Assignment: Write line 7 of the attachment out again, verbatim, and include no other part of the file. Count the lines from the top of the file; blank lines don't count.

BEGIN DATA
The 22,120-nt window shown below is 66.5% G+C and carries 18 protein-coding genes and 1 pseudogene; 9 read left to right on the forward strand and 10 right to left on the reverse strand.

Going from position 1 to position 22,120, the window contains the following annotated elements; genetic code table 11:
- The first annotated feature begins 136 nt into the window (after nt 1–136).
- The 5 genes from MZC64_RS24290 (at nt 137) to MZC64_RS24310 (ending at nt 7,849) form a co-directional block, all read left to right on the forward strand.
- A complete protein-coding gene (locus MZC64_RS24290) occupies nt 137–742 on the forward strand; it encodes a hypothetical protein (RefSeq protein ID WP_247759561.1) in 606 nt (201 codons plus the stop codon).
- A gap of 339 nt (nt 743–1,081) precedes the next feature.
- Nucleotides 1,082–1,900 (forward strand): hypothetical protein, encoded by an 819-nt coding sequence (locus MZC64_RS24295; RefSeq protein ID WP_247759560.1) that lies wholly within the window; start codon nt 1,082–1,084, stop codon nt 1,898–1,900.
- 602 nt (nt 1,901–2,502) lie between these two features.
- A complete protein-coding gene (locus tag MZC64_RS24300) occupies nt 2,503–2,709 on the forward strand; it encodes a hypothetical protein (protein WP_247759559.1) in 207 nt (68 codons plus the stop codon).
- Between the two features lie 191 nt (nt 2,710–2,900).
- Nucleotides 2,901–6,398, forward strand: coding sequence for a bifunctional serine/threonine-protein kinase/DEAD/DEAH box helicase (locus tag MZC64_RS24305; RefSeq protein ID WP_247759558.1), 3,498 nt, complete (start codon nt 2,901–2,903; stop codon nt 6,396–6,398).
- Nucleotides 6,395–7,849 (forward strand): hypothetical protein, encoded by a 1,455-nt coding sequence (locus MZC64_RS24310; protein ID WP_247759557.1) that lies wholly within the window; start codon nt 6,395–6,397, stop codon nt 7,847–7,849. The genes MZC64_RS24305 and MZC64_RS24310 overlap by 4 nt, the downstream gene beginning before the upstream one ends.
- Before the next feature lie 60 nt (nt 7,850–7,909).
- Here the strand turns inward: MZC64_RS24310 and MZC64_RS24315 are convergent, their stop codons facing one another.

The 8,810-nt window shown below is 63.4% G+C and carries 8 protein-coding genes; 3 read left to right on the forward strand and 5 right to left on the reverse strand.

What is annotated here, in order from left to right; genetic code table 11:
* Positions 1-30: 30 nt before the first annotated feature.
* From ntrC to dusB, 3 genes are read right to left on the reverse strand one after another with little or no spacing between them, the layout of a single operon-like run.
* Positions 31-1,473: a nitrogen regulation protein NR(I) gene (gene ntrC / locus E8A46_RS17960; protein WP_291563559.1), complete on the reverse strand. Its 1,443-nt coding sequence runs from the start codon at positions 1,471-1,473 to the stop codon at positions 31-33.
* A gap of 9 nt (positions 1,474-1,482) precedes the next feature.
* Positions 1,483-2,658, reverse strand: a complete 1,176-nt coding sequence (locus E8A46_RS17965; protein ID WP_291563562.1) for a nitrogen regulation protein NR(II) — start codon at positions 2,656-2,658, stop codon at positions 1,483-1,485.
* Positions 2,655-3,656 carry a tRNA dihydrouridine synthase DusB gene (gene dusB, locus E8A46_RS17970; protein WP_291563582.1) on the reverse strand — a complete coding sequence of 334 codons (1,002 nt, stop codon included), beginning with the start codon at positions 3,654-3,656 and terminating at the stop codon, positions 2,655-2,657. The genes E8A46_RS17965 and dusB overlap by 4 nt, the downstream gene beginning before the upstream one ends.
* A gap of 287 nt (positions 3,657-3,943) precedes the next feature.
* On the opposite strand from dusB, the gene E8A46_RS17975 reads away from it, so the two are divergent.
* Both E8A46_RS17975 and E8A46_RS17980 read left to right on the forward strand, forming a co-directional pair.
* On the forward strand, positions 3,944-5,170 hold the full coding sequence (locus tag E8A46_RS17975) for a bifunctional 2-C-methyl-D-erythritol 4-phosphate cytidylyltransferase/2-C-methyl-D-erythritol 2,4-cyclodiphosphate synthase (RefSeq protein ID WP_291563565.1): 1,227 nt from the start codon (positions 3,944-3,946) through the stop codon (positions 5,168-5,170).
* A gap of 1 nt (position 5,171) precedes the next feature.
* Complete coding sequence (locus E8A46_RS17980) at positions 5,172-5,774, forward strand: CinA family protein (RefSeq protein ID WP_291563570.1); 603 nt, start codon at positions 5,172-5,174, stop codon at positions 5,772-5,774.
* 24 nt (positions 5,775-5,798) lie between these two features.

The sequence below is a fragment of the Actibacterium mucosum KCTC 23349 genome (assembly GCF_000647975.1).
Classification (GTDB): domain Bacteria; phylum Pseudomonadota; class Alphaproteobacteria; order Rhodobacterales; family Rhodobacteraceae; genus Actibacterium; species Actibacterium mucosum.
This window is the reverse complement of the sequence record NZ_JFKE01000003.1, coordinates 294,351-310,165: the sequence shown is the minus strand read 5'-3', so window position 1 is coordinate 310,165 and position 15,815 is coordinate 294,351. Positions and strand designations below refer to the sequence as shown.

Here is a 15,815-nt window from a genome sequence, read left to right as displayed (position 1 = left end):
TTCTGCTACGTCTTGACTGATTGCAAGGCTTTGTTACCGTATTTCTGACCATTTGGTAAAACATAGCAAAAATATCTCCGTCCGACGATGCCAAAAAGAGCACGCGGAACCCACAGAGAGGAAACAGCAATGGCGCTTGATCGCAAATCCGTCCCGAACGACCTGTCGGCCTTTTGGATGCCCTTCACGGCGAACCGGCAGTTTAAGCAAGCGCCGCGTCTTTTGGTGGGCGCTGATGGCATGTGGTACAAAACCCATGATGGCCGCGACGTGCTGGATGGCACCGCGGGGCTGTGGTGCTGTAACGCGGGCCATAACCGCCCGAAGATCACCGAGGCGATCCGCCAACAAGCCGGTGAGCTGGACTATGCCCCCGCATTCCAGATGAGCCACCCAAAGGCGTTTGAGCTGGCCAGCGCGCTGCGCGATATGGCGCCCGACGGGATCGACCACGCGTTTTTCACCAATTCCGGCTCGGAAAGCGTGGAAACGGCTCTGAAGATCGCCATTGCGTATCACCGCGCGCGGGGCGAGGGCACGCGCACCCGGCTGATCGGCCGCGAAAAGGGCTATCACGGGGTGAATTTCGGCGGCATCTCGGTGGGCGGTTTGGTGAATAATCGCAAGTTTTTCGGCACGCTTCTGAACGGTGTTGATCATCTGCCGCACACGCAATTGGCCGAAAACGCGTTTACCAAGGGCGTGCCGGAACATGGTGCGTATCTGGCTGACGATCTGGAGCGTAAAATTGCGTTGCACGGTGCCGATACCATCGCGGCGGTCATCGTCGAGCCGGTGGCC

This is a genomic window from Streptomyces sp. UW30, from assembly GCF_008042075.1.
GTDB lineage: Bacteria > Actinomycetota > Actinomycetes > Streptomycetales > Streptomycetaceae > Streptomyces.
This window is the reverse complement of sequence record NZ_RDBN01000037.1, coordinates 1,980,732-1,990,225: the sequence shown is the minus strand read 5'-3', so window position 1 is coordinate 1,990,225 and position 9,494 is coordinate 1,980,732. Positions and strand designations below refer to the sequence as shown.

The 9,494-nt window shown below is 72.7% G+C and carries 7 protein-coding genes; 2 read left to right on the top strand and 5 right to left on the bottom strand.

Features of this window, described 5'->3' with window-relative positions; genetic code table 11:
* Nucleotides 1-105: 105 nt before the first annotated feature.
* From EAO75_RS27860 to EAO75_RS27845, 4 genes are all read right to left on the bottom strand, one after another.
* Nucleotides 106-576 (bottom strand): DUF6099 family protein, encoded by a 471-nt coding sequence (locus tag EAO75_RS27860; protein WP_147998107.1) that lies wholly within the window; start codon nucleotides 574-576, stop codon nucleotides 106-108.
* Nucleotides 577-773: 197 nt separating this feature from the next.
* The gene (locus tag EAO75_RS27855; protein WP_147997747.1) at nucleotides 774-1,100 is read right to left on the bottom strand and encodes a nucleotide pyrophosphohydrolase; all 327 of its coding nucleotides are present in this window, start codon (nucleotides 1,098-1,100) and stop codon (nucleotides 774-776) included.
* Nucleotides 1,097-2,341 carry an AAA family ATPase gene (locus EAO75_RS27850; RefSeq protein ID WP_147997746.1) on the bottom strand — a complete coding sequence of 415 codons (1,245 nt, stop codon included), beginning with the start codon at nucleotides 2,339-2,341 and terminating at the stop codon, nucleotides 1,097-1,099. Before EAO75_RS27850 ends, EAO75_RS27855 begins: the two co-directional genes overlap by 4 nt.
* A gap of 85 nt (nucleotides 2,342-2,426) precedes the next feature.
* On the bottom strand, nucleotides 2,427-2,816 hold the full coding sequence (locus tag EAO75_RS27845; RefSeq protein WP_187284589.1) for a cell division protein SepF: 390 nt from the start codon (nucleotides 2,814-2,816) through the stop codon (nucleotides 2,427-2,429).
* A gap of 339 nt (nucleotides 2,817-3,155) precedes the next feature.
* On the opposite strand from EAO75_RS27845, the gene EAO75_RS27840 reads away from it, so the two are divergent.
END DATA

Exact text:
- Nucleotides 1,082–1,900 (forward strand): hypothetical protein, encoded by an 819-nt coding sequence (locus MZC64_RS24295; RefSeq protein ID WP_247759560.1) that lies wholly within the window; start codon nt 1,082–1,084, stop codon nt 1,898–1,900.